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Regions of Japan

Hokkaido Tohoku Hokuriku
Shinetsu
Kanto Tokai Kansai Chugoku Shikoku Kyushu Okinawa Islands SAPPORO TOKYO NAGOYA OSAKA FUKUOKA FURANO KUSHIRO AOMORI SENDAI FUKUSHIMA NIKKO HAKONE SADO TAKAYAMA KANAZAWA ISE KYOTO NARA HIROSHIMA NAGASAKI KAGOSHIMA NAHA
Hokkaido
Hokkaido
  • Hokkaido
Sub-zero temperatures and the greatest of outdoor environments, complemented by sizzling soul food and warm-hearted welcomes. Japan's great white north offers wild, white winters and bountiful summers—a haven for dedicated foodies, nature lovers and outdoor adventure fans seeking an adrenaline rush
Tohoku
Tohoku
  • Aomori
  • Akita
  • Iwate
  • Yamagata
  • Miyagi
  • Fukushima
Sleek apple-red and electric-green shinkansen whisk you up to a haven of fresh powder snow, fresh fruit and fearsome folk legends Fearsome festivals, fresh powder and vast fruit orchards—the rugged northern territory of Tohoku offers a fresh perspective on travel in Japan
Hokuriku Shinetsu
Hokuriku Shinetsu
  • Niigata
  • Toyama
  • Ishikawa
  • Fukui
  • Nagano
Mountains and sea meet in one of Japan's wildest regions, and the result is sheer beauty. Once largely inaccessible, Hokuriku is now reachable by shinkansen from Tokyo in a matter of hours An easily accessible slice of rural Japan offering unrivaled mountainscapes and coastlines, endless outdoor adventure and amazing ocean fare
Kanto
Kanto
  • Tokyo
  • Kanagawa
  • Chiba
  • Saitama
  • Ibaraki
  • Tochigi
  • Gunma
Characterized by the constant buzz of the world's most populous metropolitan area, the Kanto region is surprisingly green with an array of escapes that include mountainous getaways and subtropical islands Experience diversity at its fullest, from the neon of Tokyo to the ski slopes of Gunma, exotic wildlife of the Ogasawara Islands and cultural heritage of Kamakura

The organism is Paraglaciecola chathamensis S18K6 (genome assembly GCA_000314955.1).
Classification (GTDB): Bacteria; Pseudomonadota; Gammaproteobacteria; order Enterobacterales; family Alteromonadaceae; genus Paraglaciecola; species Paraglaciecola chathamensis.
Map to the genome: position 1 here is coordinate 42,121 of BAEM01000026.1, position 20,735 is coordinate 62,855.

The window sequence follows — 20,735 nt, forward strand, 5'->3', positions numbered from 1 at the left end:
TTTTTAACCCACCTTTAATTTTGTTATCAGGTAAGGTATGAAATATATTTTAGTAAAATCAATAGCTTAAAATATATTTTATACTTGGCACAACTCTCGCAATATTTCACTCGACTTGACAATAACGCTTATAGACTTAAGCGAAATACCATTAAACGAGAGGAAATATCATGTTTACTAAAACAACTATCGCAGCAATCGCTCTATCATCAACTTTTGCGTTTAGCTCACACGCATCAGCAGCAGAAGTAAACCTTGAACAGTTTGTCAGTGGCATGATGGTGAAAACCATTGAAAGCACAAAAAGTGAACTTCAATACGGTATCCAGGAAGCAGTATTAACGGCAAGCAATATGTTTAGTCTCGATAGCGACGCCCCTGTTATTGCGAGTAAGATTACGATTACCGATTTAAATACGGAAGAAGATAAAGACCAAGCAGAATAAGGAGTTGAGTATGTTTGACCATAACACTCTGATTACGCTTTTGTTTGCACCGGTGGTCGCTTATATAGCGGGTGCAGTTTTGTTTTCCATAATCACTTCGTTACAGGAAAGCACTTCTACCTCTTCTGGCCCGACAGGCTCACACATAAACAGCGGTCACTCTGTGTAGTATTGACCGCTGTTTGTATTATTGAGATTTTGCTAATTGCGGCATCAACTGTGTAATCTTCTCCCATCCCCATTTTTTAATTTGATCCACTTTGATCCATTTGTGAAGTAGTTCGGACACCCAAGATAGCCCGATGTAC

Tokai
Tokai
  • Yamanashi
  • Shizuoka
  • Gifu
  • Aichi
  • Mie
Served by the shinkansen line that connects Tokyo, Kyoto and Osaka, the Tokai region provides plenty of interesting diversions and easy excursions Tokai means "eastern sea," and this region stretches east from Tokyo to Kyoto and includes blockbuster attractions such as Mt. Fuji and Takayama
Kansai
Kansai
  • Kyoto
  • Osaka
  • Shiga
  • Hyogo
  • Nara
  • Wakayama
From raucous nights out to outdoor thrills to peaceful reverie, trying to categorize the Kansai region is a futile task The Kansai region is one of extreme contrasts—the neon lights of Osaka and glittering Kobe nightscape, the peaceful realms of Shiga, Wakayama and Nara, and the cultured refinement of Kyoto
Chugoku
Chugoku
  • Tottori
  • Shimane
  • Okayama
  • Hiroshima
  • Yamaguchi
Less-traveled and delightfully inaccessible at times, the Chugoku region is a reminder that the journey is sometimes more important than the destination Welcome to Japan's warm and friendly western frontier, where the weather is warmer and the pace of life is slower
Shikoku
Shikoku
  • Tokushima
  • Kagawa
  • Ehime
  • Kochi
Providing the stage for literary classics, fevered dancing and natural wonders Island-hopping, cycling, soul-warming spiritual strolling and red-hot dancing—the island of Shikoku gets you up and moving
Kyushu
Kyushu
  • Fukuoka
  • Saga
  • Nagasaki
  • Oita
  • Kumamoto
  • Miyazaki
  • Kagoshima